Sourdough made simple

Hae you tried your hand at making your own sourdough and encoutered a few challenges along the way? Maybe it’s time to learn from the pros.

Stephen Arnott, a professional sourdough baker from one of the oldest baking families in Australia, has his own theory on the resurgence of sourdough baking during the COVID-19 lock-down.  “I think people were wanting to go back to the beginning of things. They’d had a bit too much of commercialisation. People were looking to simplify things,” he said.

Stephen and his wife Allison who own the Historic Arnott’s Bakehouse in Morpeth, regularly meet those eager to learn the secret to successful sourdough baking through their hugely popular cooking classes.  “It’s interesting because before the virus came along, I’d have people in the class who had tried to make sourdough and a lot of them were trying to fit the making of the bread into their normal schedule,” Stephen explained.

The perfect opportunity

“They’d go to work, come home and then try to fit in the next stage. They would struggle with fitting sourdough-making into their busy schedules.”  “It makes sense that people are creating more things from scratch when they’re spending more time at home. Making sourdough is such a long process the lockdown was the perfect opportunity for many to give it a go.” Created without commercial yeast, sourdough relies on a starter, a fermented mix of flour and water containing naturally occurring yeast and bacteria.

The fermentation process takes between 22 and 28 hours. But the thick chewy crust and earthy aroma of a real, authentic sourdough loaf makes it all worthwhile.  Those eager to learn the art of baking real sourdough can uncover all the tips and tricks at one of Stephen’s sourdough classes in the heart of Morpeth.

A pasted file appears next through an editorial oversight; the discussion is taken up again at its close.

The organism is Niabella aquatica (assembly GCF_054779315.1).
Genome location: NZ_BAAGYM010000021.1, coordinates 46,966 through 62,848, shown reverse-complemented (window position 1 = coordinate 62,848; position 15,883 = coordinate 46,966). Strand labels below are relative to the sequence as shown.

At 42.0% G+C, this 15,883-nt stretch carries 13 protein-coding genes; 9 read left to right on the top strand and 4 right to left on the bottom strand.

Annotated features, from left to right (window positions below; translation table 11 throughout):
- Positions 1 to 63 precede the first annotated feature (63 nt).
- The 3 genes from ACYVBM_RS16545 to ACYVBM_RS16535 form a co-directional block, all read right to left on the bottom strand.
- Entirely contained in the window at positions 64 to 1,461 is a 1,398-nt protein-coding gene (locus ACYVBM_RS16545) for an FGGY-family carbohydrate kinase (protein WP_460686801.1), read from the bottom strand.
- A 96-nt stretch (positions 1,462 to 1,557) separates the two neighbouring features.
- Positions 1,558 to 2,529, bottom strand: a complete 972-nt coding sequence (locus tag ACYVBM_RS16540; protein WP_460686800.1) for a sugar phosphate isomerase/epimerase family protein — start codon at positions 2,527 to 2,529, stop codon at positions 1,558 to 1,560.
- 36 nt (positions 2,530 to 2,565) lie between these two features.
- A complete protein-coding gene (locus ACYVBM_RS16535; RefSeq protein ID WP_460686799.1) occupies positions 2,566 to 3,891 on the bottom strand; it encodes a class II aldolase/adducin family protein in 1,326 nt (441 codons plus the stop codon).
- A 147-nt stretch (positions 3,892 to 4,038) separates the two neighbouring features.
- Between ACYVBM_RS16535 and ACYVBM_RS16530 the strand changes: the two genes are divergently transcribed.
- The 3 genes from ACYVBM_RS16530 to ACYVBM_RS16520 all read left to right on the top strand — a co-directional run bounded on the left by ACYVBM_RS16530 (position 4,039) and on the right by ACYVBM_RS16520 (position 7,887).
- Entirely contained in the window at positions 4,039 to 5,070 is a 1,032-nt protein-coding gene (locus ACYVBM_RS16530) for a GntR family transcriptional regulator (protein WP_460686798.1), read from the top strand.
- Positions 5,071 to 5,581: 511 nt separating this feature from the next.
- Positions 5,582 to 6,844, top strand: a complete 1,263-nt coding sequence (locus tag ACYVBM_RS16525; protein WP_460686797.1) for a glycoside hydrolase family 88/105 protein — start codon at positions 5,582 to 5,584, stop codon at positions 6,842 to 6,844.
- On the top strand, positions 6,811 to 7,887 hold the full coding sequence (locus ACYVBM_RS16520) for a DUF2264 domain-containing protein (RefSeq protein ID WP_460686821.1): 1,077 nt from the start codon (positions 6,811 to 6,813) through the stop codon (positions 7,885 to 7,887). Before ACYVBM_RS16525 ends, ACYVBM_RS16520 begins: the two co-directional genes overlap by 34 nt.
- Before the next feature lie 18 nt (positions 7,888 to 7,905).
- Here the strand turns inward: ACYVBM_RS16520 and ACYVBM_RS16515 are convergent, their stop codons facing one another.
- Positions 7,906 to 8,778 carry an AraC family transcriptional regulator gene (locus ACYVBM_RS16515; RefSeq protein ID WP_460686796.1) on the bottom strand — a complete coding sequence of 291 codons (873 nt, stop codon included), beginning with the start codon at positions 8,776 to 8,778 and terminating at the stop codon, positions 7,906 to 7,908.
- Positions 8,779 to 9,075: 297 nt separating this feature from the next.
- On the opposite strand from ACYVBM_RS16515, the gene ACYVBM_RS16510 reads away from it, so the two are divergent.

Be prepared to immerse yourself in a special piece of history with the classes taking place in the property’s original 1850s bakehouse kitchen. It is in this very spot that Stephen’s great, great, great grandfather and founder of Arnott’s Biscuits, William Arnott used to bake in the 1860s. The kitchen is also believed to be home to the oldest Scotch oven remaining in the Southern Hemisphere.  

While Stephen is running the classes, his wife Allison is also on hand to offer her detailed knowledge. With a Masters degree in Food Biology and an incredible understanding of the science behind sourdough she is happy to answer questions for those wanting to dig even deeper.

Together they make an unbeatable team.   “I give everyone who does my class my mobile number and tell them to ring or text me if they’ve got any questions,” Stephen said.  “I’ll often get people sending me photos of things they’ve baked,” he smiled.  

Story by Nathalie Craig, photos courtesy of Maitland Council

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